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Wire grid polarizers

  1. Apr 1, 2012 #1
    I've read about wire-grid polarizers from wikipedia. The article says that waves perpendicular to the wires cannot induce electron movement and hence they pass through with minimal energy loss. On the other hand, waves parallel to the wires are reflected by the wires because electron movement is possible. What I don't understand is two things:

    1. why the electron movement doesn't also induce a transmitted wave?

    2. why must the wires need to have a separation less than the wavelength?

    Thanks
     
  2. jcsd
  3. Apr 1, 2012 #2

    sophiecentaur

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    You need 2. in order for 1. to happen.
    Each wire has an 'effective cross section' so that high enough currents will be induced into it for the grid to act like a sheet.

    Why just reflection? is because there is 180degree phase shift and the re-radiated wave is of equal amplitude to the incident wave. That means that forward waves will cancel . The energy has to go somewhere, so it goes back the way it came.
     
  4. Apr 1, 2012 #3

    what phase shift?between what?and why there is a phase shift?

    Thanks for you replay
     
  5. Apr 1, 2012 #4

    sophiecentaur

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    It's all about so-called Boundary conditions. The E field must be zero at the surface of a perfect conductor (a 'short circuit' therefore no volts) so the wave that is produced by the currents induced in the surface must produce a wave that is in anti-phase with the incident wave. The sum of these waves, in the forward direction is zero.

    Having a grid is almost as good as having a continuous conducting surface (for that particular polarisation) as long as the wires are spaced close enough together.
     
  6. Apr 2, 2012 #5
    First, thanks for your replay. Now I understand why there is a phase shift. But what I still do not understand is why this re-radiated wave do not cancel also the incident beam? in other word, what breaks the symmetry between the incident and the forward waves?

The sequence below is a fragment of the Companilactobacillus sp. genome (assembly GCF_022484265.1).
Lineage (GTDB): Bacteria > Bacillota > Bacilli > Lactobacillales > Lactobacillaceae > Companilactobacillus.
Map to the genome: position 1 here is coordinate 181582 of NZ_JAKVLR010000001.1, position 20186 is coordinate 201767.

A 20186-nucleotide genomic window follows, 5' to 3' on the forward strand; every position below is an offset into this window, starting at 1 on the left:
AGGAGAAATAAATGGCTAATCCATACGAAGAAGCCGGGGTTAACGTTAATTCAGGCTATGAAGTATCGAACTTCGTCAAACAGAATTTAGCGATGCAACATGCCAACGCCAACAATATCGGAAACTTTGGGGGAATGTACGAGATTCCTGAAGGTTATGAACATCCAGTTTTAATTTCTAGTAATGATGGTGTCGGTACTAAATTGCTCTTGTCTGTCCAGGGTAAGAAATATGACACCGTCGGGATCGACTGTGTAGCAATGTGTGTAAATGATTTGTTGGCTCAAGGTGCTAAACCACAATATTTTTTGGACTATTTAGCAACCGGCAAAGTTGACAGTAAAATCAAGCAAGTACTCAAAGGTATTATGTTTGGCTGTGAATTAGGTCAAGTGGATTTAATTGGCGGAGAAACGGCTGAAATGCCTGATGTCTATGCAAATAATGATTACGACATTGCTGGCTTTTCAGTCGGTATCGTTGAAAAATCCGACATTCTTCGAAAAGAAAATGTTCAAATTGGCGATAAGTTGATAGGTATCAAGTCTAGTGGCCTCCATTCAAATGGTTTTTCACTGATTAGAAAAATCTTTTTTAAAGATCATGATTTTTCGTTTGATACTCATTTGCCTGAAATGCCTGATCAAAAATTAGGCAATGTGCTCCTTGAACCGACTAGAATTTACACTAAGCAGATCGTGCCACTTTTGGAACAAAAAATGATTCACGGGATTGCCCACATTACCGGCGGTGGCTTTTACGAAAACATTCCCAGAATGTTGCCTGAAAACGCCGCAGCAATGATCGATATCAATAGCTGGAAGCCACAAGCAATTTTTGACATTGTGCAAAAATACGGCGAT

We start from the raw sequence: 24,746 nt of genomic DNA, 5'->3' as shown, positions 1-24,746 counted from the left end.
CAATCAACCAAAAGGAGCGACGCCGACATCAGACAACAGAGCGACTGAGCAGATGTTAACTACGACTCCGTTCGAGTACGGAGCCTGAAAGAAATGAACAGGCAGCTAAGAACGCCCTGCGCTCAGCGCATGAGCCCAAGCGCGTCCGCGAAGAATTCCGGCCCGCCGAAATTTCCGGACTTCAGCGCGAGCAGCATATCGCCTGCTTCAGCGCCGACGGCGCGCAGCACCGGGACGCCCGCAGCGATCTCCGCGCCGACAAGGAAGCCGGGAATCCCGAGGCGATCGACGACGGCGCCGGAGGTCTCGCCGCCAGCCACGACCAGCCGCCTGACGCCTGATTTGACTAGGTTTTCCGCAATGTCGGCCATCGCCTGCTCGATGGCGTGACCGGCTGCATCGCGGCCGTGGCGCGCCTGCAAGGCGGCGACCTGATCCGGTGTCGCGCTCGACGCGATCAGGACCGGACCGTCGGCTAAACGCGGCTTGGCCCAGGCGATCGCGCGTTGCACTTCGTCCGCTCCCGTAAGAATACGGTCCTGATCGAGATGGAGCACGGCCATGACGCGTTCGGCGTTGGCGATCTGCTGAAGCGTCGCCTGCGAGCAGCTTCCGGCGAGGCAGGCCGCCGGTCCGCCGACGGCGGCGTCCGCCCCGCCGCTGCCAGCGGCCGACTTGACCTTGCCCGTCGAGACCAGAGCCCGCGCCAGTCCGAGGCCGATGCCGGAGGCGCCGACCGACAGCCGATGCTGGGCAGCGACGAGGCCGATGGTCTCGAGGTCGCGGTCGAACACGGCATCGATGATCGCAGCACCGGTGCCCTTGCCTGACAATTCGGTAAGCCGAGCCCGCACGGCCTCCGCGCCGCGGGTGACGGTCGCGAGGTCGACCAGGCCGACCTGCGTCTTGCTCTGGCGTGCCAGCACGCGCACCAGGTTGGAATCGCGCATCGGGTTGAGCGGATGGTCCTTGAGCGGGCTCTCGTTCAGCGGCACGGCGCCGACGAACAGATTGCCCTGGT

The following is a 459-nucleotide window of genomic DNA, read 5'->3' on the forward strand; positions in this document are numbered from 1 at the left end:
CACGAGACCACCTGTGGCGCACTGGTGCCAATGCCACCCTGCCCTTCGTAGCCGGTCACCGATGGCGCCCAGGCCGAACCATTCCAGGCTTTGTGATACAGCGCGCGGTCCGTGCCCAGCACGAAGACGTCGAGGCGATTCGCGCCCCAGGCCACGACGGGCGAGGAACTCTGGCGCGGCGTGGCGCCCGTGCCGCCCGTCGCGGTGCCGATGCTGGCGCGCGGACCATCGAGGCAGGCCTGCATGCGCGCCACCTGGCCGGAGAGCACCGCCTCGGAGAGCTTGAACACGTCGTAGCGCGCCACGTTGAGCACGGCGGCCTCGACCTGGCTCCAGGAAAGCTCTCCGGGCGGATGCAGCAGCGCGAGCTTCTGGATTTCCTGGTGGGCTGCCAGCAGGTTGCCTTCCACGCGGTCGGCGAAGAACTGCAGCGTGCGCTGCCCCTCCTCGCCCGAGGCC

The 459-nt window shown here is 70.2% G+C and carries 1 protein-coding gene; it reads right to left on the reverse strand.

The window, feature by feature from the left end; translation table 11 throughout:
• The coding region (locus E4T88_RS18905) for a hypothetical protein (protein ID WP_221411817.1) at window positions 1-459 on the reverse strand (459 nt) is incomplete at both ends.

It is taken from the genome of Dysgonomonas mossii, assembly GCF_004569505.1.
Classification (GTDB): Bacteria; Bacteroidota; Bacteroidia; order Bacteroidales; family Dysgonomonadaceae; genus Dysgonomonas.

again thanks
     
  7. Apr 2, 2012 #6

    Born2bwire

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    With the scattered wave, there is no phase shift between the waves on either side of the grid. Basically the grid behaves like a continuous sheet as described previously and it acts as a new plane wave source. So the waves on either side of the grid only differ in the direction of travel. So on the transmitted side, this means that the spatial phase progression follows that of the incident wave since they both travel in the same direction. But on the reflected side, the scattered wave is travelling in the opposite direction (if we assume normal incidence) as the incident wave. Thus, the phase progression in space is different between the two. For example, the incident wave may be something like

    [tex] \mathbf{E}_{inc} \sim \cos (kx-\omega t) [/tex]

    While the reflected wave is,

    [tex] \mathbf{E}_{ref} \sim \cos (-kx-\omega t) = \cos (kx+\omega t)[/tex]

    So you can see that for a given time t that the two will interfere constructively (take the case of t = n*2\pi for an easy comparison).
     
  8. Apr 3, 2012 #7

    sophiecentaur

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    For normal incidence, there will be a standing wave formed from the incident and reflected wave as the two waves interfere constructively and destructively at different points in space.
     
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